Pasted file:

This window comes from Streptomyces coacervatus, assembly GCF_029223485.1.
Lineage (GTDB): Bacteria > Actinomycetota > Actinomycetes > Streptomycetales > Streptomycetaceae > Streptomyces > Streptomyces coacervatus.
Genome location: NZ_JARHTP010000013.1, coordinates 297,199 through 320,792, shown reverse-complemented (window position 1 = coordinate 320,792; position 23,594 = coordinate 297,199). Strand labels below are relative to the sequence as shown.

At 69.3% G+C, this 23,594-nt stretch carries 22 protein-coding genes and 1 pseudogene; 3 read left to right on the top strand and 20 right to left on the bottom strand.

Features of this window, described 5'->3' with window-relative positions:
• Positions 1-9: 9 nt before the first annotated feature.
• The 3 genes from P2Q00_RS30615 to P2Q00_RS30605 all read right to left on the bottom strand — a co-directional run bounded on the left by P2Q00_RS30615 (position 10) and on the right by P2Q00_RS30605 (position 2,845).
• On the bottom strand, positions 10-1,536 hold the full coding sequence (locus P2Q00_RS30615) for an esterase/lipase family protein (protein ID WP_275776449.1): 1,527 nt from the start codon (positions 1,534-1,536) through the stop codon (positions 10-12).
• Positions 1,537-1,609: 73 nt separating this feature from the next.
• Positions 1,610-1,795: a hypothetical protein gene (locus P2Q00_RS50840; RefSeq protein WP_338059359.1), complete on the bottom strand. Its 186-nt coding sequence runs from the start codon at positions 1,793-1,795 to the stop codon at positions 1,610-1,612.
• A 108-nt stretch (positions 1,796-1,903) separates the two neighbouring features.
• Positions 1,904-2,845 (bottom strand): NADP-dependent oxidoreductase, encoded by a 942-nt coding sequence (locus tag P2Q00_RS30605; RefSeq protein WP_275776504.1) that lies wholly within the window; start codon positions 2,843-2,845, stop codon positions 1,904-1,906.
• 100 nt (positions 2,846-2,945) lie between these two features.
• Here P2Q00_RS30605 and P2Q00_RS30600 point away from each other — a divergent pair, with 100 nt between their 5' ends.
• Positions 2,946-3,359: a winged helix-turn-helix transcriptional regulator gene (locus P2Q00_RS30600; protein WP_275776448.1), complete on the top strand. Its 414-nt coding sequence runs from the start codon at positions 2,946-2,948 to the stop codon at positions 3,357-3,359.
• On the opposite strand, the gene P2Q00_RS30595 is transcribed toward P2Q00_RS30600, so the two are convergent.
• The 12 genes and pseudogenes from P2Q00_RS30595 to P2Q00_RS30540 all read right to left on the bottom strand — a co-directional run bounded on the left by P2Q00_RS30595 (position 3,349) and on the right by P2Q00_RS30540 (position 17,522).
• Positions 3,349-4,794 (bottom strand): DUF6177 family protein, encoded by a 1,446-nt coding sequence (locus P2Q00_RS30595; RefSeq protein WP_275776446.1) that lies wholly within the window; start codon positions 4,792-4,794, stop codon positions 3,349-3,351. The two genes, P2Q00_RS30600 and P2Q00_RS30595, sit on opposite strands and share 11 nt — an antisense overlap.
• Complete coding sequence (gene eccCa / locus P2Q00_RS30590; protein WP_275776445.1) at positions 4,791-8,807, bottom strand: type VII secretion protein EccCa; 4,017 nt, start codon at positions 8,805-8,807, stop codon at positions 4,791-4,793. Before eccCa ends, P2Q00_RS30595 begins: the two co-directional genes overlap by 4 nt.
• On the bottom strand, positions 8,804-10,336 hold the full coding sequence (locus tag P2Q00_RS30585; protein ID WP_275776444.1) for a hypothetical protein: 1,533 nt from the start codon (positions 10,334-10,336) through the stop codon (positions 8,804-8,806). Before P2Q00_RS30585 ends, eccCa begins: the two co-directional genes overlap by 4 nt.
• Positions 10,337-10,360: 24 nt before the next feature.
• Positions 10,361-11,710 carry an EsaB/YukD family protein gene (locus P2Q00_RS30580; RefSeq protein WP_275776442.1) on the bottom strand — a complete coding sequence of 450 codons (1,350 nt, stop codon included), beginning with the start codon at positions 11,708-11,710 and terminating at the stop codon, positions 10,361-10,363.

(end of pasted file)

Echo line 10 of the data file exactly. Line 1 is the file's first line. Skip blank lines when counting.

• Positions 1,610-1,795: a hypothetical protein gene (locus P2Q00_RS50840; RefSeq protein WP_338059359.1), complete on the bottom strand. Its 186-nt coding sequence runs from the start codon at positions 1,793-1,795 to the stop codon at positions 1,610-1,612.